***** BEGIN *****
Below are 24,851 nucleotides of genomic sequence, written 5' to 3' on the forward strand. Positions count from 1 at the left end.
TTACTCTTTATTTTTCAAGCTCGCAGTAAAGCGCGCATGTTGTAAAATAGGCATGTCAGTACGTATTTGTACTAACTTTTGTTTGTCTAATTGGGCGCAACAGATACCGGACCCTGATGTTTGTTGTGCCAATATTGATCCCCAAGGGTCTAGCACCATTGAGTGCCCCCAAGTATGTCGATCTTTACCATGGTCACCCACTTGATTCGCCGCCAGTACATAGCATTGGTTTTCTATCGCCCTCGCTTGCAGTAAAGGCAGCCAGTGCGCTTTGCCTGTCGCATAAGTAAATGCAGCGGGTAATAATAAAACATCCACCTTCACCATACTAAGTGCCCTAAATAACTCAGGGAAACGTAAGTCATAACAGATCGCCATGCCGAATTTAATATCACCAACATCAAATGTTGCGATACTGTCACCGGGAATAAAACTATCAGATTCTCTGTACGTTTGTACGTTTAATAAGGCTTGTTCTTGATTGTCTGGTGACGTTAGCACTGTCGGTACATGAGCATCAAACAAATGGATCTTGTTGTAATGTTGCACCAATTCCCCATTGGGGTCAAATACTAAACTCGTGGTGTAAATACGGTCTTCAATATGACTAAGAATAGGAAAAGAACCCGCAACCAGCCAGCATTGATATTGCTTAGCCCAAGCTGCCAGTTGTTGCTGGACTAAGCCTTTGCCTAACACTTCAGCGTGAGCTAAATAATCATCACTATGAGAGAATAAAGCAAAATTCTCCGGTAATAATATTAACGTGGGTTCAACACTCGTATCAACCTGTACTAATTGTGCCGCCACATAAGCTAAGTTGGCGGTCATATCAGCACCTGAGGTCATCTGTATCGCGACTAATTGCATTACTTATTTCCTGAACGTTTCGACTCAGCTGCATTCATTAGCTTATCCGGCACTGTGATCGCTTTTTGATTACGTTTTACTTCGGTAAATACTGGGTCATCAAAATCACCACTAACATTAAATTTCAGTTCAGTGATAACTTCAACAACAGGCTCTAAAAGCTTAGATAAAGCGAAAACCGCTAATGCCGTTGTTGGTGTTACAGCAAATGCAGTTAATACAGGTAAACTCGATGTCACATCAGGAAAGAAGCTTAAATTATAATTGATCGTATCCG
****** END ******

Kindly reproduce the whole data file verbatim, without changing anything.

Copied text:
Below are 24,851 nucleotides of genomic sequence, written 5' to 3' on the forward strand. Positions count from 1 at the left end.
TTACTCTTTATTTTTCAAGCTCGCAGTAAAGCGCGCATGTTGTAAAATAGGCATGTCAGTACGTATTTGTACTAACTTTTGTTTGTCTAATTGGGCGCAACAGATACCGGACCCTGATGTTTGTTGTGCCAATATTGATCCCCAAGGGTCTAGCACCATTGAGTGCCCCCAAGTATGTCGATCTTTACCATGGTCACCCACTTGATTCGCCGCCAGTACATAGCATTGGTTTTCTATCGCCCTCGCTTGCAGTAAAGGCAGCCAGTGCGCTTTGCCTGTCGCATAAGTAAATGCAGCGGGTAATAATAAAACATCCACCTTCACCATACTAAGTGCCCTAAATAACTCAGGGAAACGTAAGTCATAACAGATCGCCATGCCGAATTTAATATCACCAACATCAAATGTTGCGATACTGTCACCGGGAATAAAACTATCAGATTCTCTGTACGTTTGTACGTTTAATAAGGCTTGTTCTTGATTGTCTGGTGACGTTAGCACTGTCGGTACATGAGCATCAAACAAATGGATCTTGTTGTAATGTTGCACCAATTCCCCATTGGGGTCAAATACTAAACTCGTGGTGTAAATACGGTCTTCAATATGACTAAGAATAGGAAAAGAACCCGCAACCAGCCAGCATTGATATTGCTTAGCCCAAGCTGCCAGTTGTTGCTGGACTAAGCCTTTGCCTAACACTTCAGCGTGAGCTAAATAATCATCACTATGAGAGAATAAAGCAAAATTCTCCGGTAATAATATTAACGTGGGTTCAACACTCGTATCAACCTGTACTAATTGTGCCGCCACATAAGCTAAGTTGGCGGTCATATCAGCACCTGAGGTCATCTGTATCGCGACTAATTGCATTACTTATTTCCTGAACGTTTCGACTCAGCTGCATTCATTAGCTTATCCGGCACTGTGATCGCTTTTTGATTACGTTTTACTTCGGTAAATACTGGGTCATCAAAATCACCACTAACATTAAATTTCAGTTCAGTGATAACTTCAACAACAGGCTCTAAAAGCTTAGATAAAGCGAAAACCGCTAATGCCGTTGTTGGTGTTACAGCAAATGCAGTTAATACAGGTAAACTCGATGTCACATCAGGAAAGAAGCTTAAATTATAATTGATCGTATCCG